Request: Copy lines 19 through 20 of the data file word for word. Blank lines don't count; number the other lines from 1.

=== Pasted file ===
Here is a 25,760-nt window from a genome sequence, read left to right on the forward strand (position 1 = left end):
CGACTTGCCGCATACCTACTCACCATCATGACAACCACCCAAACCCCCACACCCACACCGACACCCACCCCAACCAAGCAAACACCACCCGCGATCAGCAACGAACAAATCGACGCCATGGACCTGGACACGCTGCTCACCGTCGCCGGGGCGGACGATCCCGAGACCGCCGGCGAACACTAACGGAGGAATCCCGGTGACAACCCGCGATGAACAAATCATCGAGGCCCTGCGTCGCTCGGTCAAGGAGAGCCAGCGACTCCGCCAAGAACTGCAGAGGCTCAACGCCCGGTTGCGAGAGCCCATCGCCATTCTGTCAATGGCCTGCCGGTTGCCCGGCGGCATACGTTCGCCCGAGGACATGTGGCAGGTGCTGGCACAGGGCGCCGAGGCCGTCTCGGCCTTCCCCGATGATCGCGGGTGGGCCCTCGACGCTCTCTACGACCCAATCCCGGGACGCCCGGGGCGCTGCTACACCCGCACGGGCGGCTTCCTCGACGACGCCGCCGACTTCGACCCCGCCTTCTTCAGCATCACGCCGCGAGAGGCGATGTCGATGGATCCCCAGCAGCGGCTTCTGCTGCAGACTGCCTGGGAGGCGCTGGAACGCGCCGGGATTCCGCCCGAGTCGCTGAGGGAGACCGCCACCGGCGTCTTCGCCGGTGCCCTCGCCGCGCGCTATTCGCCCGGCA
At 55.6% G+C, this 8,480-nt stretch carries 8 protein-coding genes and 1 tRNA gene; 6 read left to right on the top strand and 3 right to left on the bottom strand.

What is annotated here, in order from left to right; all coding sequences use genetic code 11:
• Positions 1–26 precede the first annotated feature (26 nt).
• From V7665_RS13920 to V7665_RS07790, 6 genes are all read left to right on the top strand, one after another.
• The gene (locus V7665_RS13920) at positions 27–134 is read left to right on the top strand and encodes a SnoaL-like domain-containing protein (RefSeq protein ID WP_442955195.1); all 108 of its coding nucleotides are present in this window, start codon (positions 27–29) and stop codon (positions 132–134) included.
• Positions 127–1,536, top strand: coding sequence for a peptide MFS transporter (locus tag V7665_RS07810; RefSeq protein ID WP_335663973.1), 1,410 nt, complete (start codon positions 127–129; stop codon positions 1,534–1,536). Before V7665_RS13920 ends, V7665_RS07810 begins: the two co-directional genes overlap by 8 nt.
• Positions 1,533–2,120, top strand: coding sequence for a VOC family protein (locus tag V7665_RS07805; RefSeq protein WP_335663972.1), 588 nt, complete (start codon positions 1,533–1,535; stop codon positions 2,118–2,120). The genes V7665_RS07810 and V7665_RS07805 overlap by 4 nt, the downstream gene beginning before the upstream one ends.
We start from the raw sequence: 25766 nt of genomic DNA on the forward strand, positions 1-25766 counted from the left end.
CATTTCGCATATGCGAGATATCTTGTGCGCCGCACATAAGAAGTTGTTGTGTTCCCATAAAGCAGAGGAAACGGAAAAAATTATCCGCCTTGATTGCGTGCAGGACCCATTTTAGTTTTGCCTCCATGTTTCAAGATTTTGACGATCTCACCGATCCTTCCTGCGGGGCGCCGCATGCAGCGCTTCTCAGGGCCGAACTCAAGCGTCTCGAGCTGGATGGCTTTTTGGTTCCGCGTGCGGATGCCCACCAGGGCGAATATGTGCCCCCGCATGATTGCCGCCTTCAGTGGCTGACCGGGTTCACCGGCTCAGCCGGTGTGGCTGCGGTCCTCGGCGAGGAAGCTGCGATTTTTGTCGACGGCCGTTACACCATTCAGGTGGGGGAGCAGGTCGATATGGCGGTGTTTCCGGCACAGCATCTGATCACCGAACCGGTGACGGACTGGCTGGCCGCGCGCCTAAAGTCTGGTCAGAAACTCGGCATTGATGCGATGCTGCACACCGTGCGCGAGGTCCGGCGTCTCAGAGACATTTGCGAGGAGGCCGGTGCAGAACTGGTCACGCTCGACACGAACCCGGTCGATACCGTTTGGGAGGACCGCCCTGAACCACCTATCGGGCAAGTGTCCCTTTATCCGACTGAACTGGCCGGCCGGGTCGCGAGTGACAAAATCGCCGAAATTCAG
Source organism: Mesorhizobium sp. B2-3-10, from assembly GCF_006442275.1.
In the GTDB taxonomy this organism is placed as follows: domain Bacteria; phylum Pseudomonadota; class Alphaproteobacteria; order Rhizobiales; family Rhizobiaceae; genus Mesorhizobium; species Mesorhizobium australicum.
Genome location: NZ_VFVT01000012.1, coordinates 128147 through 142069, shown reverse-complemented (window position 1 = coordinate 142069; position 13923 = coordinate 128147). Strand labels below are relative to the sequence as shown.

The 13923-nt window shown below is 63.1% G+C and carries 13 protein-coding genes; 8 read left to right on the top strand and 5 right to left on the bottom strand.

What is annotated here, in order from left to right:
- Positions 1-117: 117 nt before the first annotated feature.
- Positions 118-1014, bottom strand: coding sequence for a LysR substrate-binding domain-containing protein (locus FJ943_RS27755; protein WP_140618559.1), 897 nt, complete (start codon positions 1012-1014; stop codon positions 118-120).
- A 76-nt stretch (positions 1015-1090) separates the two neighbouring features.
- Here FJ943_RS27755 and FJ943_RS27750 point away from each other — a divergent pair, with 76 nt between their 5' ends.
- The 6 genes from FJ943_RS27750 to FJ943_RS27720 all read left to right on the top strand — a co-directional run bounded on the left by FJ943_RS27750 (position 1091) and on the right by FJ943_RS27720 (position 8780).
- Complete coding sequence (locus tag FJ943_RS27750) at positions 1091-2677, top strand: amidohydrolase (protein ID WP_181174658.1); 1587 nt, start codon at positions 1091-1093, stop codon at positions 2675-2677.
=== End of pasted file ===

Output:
- A 76-nt stretch (positions 1015-1090) separates the two neighbouring features.
- Here FJ943_RS27755 and FJ943_RS27750 point away from each other — a divergent pair, with 76 nt between their 5' ends.